ROBBINSVILLE, N.C. – Marisue Hilliard, forest supervisor of the USDA Forest Service National Forests in North Carolina, has signed a decision to permit the Eastern Band of Cherokee Indians (EBCI) to construct and operate a youth center facility on approximately 20 acres of national forest land near Robbinsville.
“This youth center facility and the programs that it will offer are in the public interest, and I am pleased that the Forest Service and the Eastern Band of Cherokee Indians were able to work together to identify a suitable location on national forest land near the Snowbird Community,” said Hilliard.
The decision allows the Eastern Band of Cherokee Indians to build a 15,000 square-foot building, which will meet LEED (Leadership in Energy and Environmental Design) green building certification, and include a multi-purpose field and an interpretive hiking trail. The youth center is affiliated with the Boys and Girls Club of America. Center organizers hope to offer a variety of programs including Cherokee Language classes, social skills development, cultural craft classes, computer labs, and physical fitness programs. The youth center will serve ages 5 through 18. There are approximately 150 youth already enrolled in programs at the current facility.
The youth center will be constructed directly across from the North Carolina Forest Service Graham County Office on Massey Branch Road. The youth center facilities will be constructed and operated under a 20-year special use authorization from the Forest Service.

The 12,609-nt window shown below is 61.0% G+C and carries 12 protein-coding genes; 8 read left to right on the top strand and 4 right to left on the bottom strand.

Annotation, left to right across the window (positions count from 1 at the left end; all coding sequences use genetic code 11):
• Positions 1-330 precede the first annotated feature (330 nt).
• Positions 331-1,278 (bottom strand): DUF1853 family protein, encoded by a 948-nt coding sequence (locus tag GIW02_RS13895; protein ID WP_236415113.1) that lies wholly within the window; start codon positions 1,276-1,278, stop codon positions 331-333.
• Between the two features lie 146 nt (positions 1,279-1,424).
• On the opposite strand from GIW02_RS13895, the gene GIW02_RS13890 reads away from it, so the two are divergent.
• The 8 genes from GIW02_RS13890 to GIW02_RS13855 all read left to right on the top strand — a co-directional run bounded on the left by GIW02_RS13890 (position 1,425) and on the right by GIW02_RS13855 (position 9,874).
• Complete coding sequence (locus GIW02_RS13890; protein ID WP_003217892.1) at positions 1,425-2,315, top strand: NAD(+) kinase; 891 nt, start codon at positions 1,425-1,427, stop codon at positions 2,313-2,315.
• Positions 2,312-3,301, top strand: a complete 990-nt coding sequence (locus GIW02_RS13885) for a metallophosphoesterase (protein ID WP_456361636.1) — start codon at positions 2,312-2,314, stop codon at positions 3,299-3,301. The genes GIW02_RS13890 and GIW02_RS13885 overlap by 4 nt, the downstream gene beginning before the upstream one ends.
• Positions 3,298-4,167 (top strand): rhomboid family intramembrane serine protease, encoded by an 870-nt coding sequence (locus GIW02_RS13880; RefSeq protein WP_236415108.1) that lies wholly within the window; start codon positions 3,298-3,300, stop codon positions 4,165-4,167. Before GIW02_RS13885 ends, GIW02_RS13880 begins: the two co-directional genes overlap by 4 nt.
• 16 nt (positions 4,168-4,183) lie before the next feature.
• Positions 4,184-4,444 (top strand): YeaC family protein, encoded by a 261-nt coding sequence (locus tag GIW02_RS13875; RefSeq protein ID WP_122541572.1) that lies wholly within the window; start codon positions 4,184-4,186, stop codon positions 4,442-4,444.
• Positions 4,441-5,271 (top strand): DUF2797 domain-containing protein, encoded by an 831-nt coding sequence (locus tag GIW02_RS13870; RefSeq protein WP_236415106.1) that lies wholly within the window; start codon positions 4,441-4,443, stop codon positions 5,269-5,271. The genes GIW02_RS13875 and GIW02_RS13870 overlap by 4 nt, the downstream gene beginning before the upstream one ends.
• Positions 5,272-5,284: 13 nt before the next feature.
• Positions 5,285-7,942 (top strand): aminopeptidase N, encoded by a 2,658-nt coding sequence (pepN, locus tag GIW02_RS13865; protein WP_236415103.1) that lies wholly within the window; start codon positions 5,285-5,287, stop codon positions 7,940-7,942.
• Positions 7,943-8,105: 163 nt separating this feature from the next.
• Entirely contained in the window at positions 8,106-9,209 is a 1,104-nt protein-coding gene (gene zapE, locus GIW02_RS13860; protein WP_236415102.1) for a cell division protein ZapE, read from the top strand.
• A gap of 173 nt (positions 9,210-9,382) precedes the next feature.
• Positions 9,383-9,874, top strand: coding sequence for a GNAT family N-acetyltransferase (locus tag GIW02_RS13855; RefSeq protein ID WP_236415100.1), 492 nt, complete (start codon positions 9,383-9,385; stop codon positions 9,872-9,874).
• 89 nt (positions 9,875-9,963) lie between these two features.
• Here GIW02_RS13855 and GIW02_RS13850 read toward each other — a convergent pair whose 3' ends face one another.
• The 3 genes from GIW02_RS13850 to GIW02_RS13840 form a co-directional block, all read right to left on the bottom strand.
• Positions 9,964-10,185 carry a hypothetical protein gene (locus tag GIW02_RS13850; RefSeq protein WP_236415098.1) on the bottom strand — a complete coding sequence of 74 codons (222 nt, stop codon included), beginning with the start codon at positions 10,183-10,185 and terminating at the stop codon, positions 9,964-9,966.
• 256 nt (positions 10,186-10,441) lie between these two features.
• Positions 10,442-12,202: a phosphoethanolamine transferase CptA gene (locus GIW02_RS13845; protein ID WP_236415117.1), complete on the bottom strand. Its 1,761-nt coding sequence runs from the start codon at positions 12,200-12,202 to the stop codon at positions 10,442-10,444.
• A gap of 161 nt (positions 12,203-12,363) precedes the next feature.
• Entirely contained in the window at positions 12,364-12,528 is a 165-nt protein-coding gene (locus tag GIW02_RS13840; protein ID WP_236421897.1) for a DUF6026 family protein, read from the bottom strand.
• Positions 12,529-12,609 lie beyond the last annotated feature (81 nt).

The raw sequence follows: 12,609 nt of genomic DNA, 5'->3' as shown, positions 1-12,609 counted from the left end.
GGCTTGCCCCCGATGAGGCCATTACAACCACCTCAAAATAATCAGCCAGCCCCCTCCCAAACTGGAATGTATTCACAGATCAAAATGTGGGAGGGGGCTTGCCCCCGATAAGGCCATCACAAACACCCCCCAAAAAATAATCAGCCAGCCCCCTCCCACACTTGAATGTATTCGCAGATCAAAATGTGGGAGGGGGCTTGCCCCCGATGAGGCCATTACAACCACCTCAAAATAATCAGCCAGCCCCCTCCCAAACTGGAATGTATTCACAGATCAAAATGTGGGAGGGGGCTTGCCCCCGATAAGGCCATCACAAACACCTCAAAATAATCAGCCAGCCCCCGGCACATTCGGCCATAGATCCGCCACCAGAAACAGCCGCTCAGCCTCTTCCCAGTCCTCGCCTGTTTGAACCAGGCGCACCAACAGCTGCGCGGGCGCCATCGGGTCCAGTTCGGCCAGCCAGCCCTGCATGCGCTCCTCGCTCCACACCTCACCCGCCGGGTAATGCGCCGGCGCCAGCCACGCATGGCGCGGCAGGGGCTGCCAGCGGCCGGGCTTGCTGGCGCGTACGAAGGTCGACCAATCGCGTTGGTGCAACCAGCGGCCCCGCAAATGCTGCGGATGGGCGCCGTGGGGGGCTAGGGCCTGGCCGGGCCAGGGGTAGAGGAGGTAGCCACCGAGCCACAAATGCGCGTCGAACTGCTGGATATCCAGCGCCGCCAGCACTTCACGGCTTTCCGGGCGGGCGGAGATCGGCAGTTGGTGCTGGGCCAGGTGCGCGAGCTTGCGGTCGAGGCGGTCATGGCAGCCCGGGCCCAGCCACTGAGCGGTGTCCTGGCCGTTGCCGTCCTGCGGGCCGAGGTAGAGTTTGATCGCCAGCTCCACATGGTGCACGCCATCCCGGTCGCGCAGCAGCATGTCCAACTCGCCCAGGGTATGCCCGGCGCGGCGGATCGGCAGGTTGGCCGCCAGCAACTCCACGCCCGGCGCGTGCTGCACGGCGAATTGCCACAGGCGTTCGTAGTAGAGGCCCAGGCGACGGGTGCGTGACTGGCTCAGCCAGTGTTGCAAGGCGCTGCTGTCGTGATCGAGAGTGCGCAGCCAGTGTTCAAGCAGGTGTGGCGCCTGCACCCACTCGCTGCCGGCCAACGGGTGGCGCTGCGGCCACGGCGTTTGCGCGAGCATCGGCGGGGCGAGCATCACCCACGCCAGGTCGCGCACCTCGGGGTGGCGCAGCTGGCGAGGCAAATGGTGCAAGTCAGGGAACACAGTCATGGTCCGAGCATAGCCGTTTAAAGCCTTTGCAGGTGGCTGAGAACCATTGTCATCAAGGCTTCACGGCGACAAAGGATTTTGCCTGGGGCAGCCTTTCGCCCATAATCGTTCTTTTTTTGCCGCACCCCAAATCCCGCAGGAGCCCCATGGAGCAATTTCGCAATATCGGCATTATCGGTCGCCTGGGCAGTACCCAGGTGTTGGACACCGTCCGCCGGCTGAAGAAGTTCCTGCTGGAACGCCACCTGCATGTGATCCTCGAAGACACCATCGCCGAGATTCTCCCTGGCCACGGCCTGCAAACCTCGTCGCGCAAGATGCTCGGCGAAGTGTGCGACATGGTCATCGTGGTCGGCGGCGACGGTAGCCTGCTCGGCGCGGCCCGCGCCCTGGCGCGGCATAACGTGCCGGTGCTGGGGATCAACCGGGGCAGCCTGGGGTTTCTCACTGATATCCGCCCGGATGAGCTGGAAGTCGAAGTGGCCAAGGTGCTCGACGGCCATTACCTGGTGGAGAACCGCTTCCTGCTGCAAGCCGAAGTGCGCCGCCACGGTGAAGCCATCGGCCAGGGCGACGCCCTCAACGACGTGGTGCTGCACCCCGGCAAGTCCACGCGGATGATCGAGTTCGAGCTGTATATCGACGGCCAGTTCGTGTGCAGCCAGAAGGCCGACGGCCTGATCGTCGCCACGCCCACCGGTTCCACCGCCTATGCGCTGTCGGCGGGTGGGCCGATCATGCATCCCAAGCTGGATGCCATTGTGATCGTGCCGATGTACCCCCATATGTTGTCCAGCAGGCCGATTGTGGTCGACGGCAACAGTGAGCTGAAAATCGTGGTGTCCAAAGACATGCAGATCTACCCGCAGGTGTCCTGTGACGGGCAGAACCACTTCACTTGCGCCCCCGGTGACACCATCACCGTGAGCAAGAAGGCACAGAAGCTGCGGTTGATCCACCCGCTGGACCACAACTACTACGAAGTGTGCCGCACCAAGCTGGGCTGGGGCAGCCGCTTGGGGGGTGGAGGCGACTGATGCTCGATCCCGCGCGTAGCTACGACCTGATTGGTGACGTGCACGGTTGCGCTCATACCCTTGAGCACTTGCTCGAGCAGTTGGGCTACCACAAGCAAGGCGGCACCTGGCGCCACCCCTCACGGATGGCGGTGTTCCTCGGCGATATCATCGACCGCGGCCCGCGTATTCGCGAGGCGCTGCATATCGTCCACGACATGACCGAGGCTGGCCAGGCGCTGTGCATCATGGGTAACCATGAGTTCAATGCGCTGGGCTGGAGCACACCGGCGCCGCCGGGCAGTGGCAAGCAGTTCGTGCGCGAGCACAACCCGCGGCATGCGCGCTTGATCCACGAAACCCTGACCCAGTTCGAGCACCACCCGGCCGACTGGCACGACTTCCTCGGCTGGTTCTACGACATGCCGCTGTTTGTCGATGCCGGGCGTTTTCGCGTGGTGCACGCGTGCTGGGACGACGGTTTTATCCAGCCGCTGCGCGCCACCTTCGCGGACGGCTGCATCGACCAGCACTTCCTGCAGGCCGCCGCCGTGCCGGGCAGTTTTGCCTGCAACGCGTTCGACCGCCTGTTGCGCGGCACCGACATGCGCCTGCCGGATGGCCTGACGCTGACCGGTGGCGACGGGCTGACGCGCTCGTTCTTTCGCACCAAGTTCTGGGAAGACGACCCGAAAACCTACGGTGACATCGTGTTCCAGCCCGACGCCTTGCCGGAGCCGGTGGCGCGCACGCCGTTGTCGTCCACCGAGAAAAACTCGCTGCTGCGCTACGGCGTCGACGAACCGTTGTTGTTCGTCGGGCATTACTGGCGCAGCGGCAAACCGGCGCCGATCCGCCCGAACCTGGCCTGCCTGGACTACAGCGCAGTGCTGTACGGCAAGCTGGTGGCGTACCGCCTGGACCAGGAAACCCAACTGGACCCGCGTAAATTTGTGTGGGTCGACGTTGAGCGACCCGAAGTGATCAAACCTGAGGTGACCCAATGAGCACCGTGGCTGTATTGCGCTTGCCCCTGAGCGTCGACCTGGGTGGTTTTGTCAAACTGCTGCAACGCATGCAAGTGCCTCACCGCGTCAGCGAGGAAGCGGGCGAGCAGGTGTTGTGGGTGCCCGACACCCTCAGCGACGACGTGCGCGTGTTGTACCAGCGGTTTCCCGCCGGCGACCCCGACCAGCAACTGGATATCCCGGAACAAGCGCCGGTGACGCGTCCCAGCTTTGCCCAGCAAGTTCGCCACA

The EBCI approached the Forest Service in early 2010 to identify a suitable location for a new youth center for the Snowbird Community. The current youth center facility, in the Jacob Cornsilk Building in the Snowbird Community, had reached its maximum capacity, and the
EBCI was unable to locate a suitable location in reasonable proximity to the community on tribal lands. The decision to allow the EBCI to construct the youth center facility was based upon an environmental analysis (EA) that was completed to analyze the environmental effects of the proposed activity on national forest lands.
“I understand this Environmental Assessment process was an important first step in our plans for the development of the Snowbird Youth Center, and I am pleased that it is completed,” said Eastern Band of Cherokee Indians Principal Chief Michell Hicks. “The Eastern Band’s goal is to keep this entire process running smoothly and continue to foster our relationship with the Forest Service. We are dedicated to this project and are taking the appropriate steps to ensure this project becomes a reality. And I am very much looking forward to the completion of the Youth Center, as I believe it will greatly benefit the Snowbird Community.”
The building will be constructed on national forest land in the Cheoah/Tusquitee Ranger District of the Nantahala National Forest. The ranger district encompasses more than 270,000 acres.